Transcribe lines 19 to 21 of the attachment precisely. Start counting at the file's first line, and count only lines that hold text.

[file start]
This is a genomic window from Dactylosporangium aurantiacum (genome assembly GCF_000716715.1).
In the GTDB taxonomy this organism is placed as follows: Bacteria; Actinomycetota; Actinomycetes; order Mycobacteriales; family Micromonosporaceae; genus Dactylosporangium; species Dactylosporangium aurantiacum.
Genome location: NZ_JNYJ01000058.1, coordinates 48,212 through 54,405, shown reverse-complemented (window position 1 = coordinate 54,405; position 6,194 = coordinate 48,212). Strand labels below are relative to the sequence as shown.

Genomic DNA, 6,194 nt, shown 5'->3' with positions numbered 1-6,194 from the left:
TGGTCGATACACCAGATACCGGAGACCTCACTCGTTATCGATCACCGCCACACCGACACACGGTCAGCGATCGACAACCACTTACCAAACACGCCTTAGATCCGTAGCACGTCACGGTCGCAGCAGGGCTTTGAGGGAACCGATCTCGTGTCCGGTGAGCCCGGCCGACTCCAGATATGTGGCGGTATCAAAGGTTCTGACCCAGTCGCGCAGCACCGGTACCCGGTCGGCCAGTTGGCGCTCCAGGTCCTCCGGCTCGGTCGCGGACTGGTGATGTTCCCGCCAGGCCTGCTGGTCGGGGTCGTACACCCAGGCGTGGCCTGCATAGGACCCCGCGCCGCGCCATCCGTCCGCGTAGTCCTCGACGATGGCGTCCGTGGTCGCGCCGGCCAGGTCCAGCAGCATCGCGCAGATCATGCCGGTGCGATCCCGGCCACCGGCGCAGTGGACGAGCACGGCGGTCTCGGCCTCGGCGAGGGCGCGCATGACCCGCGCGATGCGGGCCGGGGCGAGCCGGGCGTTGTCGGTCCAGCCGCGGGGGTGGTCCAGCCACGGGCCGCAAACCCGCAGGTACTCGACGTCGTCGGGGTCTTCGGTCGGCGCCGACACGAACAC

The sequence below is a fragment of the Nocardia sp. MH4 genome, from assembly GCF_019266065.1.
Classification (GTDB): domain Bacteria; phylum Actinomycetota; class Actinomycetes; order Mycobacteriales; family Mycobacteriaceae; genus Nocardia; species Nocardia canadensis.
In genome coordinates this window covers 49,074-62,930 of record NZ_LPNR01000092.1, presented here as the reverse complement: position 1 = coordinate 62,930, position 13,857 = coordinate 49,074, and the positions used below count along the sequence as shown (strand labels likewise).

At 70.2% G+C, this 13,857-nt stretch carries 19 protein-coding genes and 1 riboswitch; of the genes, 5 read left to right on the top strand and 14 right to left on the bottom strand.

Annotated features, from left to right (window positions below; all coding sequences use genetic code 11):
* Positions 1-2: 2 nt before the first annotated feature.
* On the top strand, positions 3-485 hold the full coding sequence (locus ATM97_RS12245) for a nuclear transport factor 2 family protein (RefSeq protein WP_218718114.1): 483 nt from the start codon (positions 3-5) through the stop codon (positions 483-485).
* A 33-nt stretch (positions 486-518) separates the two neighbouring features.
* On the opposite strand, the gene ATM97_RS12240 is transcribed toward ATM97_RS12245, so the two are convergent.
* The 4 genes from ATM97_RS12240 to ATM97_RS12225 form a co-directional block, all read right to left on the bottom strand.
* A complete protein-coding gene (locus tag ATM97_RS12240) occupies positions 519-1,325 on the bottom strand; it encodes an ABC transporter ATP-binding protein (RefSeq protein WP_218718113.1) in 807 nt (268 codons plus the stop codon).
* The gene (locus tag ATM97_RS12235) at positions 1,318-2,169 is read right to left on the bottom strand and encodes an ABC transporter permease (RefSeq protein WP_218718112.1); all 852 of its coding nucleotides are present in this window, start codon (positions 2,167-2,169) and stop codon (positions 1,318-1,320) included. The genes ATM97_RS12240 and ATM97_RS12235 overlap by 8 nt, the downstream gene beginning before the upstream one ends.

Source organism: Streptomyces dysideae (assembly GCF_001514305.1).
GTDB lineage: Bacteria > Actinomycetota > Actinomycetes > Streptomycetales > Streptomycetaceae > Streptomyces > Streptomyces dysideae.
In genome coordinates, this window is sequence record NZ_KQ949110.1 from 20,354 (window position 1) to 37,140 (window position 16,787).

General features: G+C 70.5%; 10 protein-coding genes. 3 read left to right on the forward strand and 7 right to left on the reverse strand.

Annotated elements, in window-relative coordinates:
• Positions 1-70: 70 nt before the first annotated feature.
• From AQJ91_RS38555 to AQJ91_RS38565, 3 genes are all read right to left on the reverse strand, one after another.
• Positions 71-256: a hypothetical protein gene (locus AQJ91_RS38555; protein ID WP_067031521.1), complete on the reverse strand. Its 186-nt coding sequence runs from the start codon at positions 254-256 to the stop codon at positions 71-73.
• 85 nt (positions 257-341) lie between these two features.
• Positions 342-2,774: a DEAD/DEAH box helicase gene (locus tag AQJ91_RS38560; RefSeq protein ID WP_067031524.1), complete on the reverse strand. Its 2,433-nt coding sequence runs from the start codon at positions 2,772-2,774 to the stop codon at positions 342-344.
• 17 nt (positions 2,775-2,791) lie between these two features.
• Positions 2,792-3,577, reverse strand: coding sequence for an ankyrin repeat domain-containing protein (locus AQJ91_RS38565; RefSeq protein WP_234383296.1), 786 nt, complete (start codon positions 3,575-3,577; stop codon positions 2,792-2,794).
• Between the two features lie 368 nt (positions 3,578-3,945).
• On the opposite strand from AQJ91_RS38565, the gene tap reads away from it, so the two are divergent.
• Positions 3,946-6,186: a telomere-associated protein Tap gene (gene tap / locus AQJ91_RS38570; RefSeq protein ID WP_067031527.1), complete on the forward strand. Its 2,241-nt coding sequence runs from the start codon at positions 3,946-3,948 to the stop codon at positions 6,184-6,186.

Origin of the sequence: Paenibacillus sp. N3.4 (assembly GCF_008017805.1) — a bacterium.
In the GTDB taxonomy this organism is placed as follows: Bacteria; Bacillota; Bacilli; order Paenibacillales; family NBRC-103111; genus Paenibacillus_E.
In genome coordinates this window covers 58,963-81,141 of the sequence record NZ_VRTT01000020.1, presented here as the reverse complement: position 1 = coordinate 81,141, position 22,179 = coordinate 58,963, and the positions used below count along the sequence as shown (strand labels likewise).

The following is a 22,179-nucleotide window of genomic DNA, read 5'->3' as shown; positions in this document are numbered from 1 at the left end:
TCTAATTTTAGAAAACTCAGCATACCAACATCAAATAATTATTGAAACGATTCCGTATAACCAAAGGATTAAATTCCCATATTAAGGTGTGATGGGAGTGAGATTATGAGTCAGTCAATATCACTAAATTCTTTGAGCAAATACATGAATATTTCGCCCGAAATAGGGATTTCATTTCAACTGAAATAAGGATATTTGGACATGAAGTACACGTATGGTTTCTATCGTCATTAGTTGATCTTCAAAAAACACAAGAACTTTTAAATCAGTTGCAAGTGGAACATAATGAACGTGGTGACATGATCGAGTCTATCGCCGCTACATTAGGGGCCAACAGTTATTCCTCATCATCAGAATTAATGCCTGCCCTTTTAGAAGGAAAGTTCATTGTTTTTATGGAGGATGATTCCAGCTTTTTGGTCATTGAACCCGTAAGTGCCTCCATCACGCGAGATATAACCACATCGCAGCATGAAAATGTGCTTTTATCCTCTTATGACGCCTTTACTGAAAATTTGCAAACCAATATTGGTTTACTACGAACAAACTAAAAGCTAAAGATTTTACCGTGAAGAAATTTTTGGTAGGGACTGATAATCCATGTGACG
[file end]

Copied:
GTDB lineage: Bacteria > Actinomycetota > Actinomycetes > Streptomycetales > Streptomycetaceae > Streptomyces > Streptomyces dysideae.
In genome coordinates, this window is sequence record NZ_KQ949110.1 from 20,354 (window position 1) to 37,140 (window position 16,787).

General features: G+C 70.5%; 10 protein-coding genes. 3 read left to right on the forward strand and 7 right to left on the reverse strand.